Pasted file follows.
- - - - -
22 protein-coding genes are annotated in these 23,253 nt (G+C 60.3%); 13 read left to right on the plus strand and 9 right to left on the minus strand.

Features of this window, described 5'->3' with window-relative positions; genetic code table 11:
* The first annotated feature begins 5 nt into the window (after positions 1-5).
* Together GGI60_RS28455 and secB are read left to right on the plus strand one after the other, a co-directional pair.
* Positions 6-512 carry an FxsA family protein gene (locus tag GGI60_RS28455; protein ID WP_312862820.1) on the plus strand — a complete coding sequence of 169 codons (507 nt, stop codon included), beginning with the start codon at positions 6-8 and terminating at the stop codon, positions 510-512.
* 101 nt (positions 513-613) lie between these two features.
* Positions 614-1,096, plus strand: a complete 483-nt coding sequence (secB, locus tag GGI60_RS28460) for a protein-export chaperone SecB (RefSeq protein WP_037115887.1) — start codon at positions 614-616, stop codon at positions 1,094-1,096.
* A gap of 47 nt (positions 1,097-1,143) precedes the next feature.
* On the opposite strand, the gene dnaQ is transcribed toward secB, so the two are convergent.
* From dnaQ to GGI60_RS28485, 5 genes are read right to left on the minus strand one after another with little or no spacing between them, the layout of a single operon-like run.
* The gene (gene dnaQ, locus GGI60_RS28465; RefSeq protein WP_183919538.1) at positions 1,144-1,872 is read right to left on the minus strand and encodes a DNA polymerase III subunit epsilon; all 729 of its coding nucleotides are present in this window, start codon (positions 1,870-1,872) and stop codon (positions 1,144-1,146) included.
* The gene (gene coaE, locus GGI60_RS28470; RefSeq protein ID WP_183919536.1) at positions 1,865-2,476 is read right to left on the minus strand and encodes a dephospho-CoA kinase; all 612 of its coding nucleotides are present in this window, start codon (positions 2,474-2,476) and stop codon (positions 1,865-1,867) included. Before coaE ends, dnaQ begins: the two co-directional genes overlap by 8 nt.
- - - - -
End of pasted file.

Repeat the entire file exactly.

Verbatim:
22 protein-coding genes are annotated in these 23,253 nt (G+C 60.3%); 13 read left to right on the plus strand and 9 right to left on the minus strand.

Features of this window, described 5'->3' with window-relative positions; genetic code table 11:
* The first annotated feature begins 5 nt into the window (after positions 1-5).
* Together GGI60_RS28455 and secB are read left to right on the plus strand one after the other, a co-directional pair.
* Positions 6-512 carry an FxsA family protein gene (locus tag GGI60_RS28455; protein ID WP_312862820.1) on the plus strand — a complete coding sequence of 169 codons (507 nt, stop codon included), beginning with the start codon at positions 6-8 and terminating at the stop codon, positions 510-512.
* 101 nt (positions 513-613) lie between these two features.
* Positions 614-1,096, plus strand: a complete 483-nt coding sequence (secB, locus tag GGI60_RS28460) for a protein-export chaperone SecB (RefSeq protein WP_037115887.1) — start codon at positions 614-616, stop codon at positions 1,094-1,096.
* A gap of 47 nt (positions 1,097-1,143) precedes the next feature.
* On the opposite strand, the gene dnaQ is transcribed toward secB, so the two are convergent.
* From dnaQ to GGI60_RS28485, 5 genes are read right to left on the minus strand one after another with little or no spacing between them, the layout of a single operon-like run.
* The gene (gene dnaQ, locus GGI60_RS28465; RefSeq protein WP_183919538.1) at positions 1,144-1,872 is read right to left on the minus strand and encodes a DNA polymerase III subunit epsilon; all 729 of its coding nucleotides are present in this window, start codon (positions 1,870-1,872) and stop codon (positions 1,144-1,146) included.
* The gene (gene coaE, locus GGI60_RS28470; RefSeq protein ID WP_183919536.1) at positions 1,865-2,476 is read right to left on the minus strand and encodes a dephospho-CoA kinase; all 612 of its coding nucleotides are present in this window, start codon (positions 2,474-2,476) and stop codon (positions 1,865-1,867) included. Before coaE ends, dnaQ begins: the two co-directional genes overlap by 8 nt.